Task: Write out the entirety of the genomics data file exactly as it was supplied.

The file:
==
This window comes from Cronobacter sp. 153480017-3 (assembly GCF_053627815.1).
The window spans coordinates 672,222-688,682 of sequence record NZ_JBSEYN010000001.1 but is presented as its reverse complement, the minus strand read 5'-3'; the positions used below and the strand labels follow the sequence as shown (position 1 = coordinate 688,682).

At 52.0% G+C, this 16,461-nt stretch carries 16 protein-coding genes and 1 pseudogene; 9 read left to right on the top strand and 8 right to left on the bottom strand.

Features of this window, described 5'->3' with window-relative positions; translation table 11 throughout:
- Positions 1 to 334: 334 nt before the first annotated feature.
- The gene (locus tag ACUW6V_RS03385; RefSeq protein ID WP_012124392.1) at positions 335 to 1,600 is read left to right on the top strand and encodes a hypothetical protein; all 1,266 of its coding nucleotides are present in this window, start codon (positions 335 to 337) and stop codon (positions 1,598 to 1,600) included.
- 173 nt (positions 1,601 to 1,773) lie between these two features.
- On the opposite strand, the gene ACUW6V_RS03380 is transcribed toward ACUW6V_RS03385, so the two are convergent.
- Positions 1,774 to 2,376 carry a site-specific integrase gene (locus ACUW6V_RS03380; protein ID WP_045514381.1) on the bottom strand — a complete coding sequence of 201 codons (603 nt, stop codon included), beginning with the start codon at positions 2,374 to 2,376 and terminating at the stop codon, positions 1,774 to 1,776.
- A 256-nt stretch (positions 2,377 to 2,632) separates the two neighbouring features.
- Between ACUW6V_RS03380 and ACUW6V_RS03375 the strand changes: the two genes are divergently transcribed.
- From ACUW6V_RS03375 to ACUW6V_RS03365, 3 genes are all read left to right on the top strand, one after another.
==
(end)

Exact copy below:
This window comes from Cronobacter sp. 153480017-3 (assembly GCF_053627815.1).
The window spans coordinates 672,222-688,682 of sequence record NZ_JBSEYN010000001.1 but is presented as its reverse complement, the minus strand read 5'-3'; the positions used below and the strand labels follow the sequence as shown (position 1 = coordinate 688,682).

At 52.0% G+C, this 16,461-nt stretch carries 16 protein-coding genes and 1 pseudogene; 9 read left to right on the top strand and 8 right to left on the bottom strand.

Features of this window, described 5'->3' with window-relative positions; translation table 11 throughout:
- Positions 1 to 334: 334 nt before the first annotated feature.
- The gene (locus tag ACUW6V_RS03385; RefSeq protein ID WP_012124392.1) at positions 335 to 1,600 is read left to right on the top strand and encodes a hypothetical protein; all 1,266 of its coding nucleotides are present in this window, start codon (positions 335 to 337) and stop codon (positions 1,598 to 1,600) included.
- 173 nt (positions 1,601 to 1,773) lie between these two features.
- On the opposite strand, the gene ACUW6V_RS03380 is transcribed toward ACUW6V_RS03385, so the two are convergent.
- Positions 1,774 to 2,376 carry a site-specific integrase gene (locus ACUW6V_RS03380; protein ID WP_045514381.1) on the bottom strand — a complete coding sequence of 201 codons (603 nt, stop codon included), beginning with the start codon at positions 2,374 to 2,376 and terminating at the stop codon, positions 1,774 to 1,776.
- A 256-nt stretch (positions 2,377 to 2,632) separates the two neighbouring features.
- Between ACUW6V_RS03380 and ACUW6V_RS03375 the strand changes: the two genes are divergently transcribed.
- From ACUW6V_RS03375 to ACUW6V_RS03365, 3 genes are all read left to right on the top strand, one after another.